An investigation has been launched by the Pubs Code Adjudicator into the suspected use of “unreasonable stocking terms” by Star Pubs and Bars in proposed market rent only (MRO) tenancies.
The adjudicator wants to hear from any Star tenants who have been offered terms which include a requirement for all or virtually all keg beer stocked to be produced by Heineken.
The investigation relates to MRO tenancies, which is the right of a tied-pub tenant to request to go free of the beer tie.
Other lines of inquiry include MRO tenants being required to stock an unreasonably high proportion of Heineken brands or brands in which Heineken has a commercial interest, or terms that seeks to influence the retail selling price of Heineken brands or brands in which Heineken has a commercial interest.
It is the first investigation from pubs code adjudicator Paul Newby and deputy Fiona Dickie into a breach of the pubs code since the body was launched.
The investigation will cover the period between 21 July 2016 – when the pubs code became law – to 10 July 2019.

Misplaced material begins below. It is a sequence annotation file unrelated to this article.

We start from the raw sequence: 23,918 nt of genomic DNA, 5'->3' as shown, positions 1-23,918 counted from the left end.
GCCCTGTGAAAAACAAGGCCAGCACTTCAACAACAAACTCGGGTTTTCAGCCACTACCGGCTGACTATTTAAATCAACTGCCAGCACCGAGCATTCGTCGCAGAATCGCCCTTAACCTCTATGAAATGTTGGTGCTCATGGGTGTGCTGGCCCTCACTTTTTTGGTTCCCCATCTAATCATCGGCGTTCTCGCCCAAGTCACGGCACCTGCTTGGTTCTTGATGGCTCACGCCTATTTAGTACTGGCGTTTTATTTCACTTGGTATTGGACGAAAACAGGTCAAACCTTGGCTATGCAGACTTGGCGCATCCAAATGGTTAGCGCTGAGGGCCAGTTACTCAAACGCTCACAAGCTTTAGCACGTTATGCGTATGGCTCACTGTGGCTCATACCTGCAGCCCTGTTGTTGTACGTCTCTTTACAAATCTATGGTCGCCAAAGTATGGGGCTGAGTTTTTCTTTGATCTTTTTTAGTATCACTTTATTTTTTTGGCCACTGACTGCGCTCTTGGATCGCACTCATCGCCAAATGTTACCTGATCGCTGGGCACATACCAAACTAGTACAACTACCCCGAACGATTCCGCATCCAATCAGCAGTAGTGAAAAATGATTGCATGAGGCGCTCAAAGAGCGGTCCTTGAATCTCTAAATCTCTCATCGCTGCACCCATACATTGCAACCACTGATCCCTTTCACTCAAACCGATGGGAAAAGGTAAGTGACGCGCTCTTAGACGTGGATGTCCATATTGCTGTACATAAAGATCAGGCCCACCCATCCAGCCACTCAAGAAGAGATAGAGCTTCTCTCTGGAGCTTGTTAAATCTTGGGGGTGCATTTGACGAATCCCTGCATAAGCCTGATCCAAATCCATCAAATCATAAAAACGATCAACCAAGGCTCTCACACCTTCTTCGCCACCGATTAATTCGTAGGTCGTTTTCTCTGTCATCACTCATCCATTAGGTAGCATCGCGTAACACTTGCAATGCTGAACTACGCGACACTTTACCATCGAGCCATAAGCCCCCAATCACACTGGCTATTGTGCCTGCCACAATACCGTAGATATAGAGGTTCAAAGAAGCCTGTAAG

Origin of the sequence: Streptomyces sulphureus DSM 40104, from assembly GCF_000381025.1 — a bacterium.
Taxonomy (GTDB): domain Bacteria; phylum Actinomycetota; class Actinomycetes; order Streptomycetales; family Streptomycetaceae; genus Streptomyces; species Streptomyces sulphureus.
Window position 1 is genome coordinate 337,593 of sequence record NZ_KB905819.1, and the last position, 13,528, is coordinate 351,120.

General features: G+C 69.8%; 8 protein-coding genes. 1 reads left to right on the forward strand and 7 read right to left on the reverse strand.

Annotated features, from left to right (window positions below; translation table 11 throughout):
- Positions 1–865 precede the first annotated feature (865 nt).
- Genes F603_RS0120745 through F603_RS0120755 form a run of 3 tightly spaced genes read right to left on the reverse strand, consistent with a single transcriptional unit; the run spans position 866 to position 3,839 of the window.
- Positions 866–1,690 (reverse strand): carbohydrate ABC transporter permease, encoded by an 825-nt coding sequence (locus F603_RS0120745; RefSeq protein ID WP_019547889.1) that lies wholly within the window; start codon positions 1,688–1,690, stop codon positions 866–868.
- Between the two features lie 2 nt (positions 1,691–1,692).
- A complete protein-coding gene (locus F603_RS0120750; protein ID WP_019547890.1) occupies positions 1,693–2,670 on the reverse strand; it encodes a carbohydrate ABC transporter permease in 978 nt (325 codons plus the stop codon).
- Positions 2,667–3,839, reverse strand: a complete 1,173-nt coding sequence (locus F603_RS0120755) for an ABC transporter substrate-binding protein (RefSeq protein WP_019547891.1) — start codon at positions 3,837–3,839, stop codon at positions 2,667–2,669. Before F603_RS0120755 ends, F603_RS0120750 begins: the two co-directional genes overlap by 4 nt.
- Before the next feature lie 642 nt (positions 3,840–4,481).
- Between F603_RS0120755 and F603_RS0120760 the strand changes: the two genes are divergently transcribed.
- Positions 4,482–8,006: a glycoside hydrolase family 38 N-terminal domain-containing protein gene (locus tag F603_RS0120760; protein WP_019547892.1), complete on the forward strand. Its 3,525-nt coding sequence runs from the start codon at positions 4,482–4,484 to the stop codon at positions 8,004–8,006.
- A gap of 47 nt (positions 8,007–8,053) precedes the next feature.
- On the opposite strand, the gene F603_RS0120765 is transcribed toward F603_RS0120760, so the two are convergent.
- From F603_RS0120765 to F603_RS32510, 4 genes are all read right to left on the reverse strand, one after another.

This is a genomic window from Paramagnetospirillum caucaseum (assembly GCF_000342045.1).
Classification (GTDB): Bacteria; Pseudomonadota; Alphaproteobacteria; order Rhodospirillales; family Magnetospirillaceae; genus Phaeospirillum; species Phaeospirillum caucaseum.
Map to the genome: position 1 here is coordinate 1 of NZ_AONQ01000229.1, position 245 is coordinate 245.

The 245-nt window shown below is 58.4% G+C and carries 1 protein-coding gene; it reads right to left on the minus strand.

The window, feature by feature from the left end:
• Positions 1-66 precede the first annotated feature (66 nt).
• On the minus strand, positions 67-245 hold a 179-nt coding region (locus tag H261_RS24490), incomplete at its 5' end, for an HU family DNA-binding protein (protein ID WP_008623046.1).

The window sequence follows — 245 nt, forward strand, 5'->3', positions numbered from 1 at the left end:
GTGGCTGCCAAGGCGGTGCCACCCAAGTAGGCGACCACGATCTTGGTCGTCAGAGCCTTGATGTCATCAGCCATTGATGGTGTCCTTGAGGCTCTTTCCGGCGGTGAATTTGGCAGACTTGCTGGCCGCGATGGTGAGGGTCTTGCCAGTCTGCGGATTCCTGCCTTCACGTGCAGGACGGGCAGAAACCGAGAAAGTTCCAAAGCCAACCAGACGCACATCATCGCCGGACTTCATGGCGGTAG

Dickie said: “Where tenants of a brewer business regulated by the pubs code exercise their right to ask to go free-of-tie they may still be required to stock that brewer’s beer or cider within limits set out under the pubs code.
“This investigation concerns whether Star has been going beyond those limits by offering non-compliant terms.
“It is important that Star tenants and other interested parties provide us with information to support this investigation.
“Their information will help us to determine whether the pubs code has been broken and, if so, what further action should be taken.
“Any tenants and other interested parties who provide information for the purposes of the investigation will not be identified in the investigation report without their consent.”
A Star Pubs & Bars spokesperson said: “This investigation applies to a very small proportion of our total pub estate - fewer than 5% of our 2,700 pubs.
“The legislation is clear that as a brewer we have the right to ensure that the pubs we own sell our beer and cider.
“This reflects the significant ongoing investment we make and the jobs we support in our UK breweries, cideries and supply chain.
“While the principle of the brewers stocking requirement is clear, this part of the new legislation is complex and not clearly defined in the pubs code.
“We therefore hope that this investigation will provide the certainty and clarity that we have sought repeatedly over the past three years.
“We will of course cooperate fully with the PCA whilst robustly defending our position.”